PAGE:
Document Type

Restricted Campus Only

Publication Date



Freshwater available across the globe is decreasing daily due to population growth, climate change, and pollution. The growing scarcity of freshwater affects more than a billion people worldwide and has prompted increased research into desalination processes. Large desalination plants are already in operation but are very expensive to build. Not every community has the means to implement these large systems, advancing the need for smaller, more economical, and efficient desalination plants.

The Desalinators researched and designed a humidification-dehumidification (HDH) desalination prototype that will convert saline water into potable water at a household scale (approximately 5-10 gal/day of freshwater). The sponsor, SwRI, intends to use the results of this project to further their research into the applications and improvements of small-scale HDH processes. Therefore, the prototype need not be perfect as long as it produces results that can be measured and analyzed.

The prototype features four main subsystems: primary heater, air circulation system, humidifier, and condenser. After the team’s extensive research, the final prototype was built using a water heater provided by the sponsor, an air pump (for forced convection) provided by the University, a packed bed tower humidifier with Raschig rings, and an ice bath within a plastic bucket with an air separator for the condenser. A schematic of the final prototype can be found in the figure section of the appendix. The team chose these components to maximize the performance of the prototype while minimizing costs.

The six project requirements included the following: the prototype shall use the HDH process to desalinate saline water into potable water; the prototype should operate within ±20% error of design parameters, including operating temperature, humidity at inlet and outlet, and outlet salt content; the prototype shall allow the operating temperature, humidity at inlet and outlet, and outlet salt content to be measured; the prototype should allow efficiency to be measured and compared to current desalination processes via gained-output ratio (GOR), recovery ratio (RR), or other efficiency measures; the prototype should allow outlet water samples to be collected and tested by instruments provided by SwRI; and the prototype may produce between 5-10 gallons/day.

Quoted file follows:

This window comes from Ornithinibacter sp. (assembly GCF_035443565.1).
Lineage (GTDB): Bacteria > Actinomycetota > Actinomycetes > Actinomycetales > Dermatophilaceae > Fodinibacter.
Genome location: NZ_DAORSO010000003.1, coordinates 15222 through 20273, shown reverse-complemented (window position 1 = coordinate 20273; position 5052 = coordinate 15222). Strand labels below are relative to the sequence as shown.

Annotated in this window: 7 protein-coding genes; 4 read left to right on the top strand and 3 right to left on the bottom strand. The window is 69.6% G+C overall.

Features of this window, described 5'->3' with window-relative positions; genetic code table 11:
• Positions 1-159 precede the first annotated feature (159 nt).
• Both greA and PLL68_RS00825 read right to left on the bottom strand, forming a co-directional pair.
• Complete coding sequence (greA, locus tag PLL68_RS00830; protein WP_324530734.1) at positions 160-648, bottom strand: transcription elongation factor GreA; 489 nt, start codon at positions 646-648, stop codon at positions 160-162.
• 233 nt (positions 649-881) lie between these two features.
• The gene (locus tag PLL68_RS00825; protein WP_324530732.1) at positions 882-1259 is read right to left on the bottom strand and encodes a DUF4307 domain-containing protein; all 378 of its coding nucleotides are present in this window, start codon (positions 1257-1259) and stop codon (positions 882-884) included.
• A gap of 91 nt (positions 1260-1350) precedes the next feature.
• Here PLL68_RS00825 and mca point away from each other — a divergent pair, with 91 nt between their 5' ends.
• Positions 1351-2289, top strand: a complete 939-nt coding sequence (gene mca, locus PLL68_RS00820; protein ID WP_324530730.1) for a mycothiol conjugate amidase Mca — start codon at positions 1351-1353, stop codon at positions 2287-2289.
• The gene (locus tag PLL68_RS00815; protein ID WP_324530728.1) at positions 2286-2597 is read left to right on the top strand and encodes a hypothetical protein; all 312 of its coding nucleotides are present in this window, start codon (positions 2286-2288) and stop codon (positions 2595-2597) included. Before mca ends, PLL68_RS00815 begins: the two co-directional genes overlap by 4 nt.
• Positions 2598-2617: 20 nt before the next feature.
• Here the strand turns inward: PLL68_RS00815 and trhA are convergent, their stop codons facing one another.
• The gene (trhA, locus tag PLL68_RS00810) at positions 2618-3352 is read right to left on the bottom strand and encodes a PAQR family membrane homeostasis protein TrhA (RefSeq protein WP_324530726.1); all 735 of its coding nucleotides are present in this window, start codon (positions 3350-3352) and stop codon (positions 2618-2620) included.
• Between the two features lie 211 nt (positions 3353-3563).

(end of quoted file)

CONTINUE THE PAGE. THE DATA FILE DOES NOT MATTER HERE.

To meet these requirements, several “complete prototype tests” were conducted in which temperatures, flow rates, humidity, and salinities were measured at 3-minute intervals during a 21-30 minute test. The complete prototype tests were conducted at a variety of water heater setpoints and flow rates. An additional “long test” was conducted as well where the same values were measured but for 100 minutes at 4-minute intervals. Using the results of these tests, the team was able to show that the prototype successfully met all but the last project requirement regarding potable water output volume and selecting optimal operating conditions. The potable water volume production rate could be increased if the tubing used within the prototype was upgraded to better withstand moderate pressures as well as using larger water and air pumps to increase flow rates.


Dr. Darin George, Team Advisor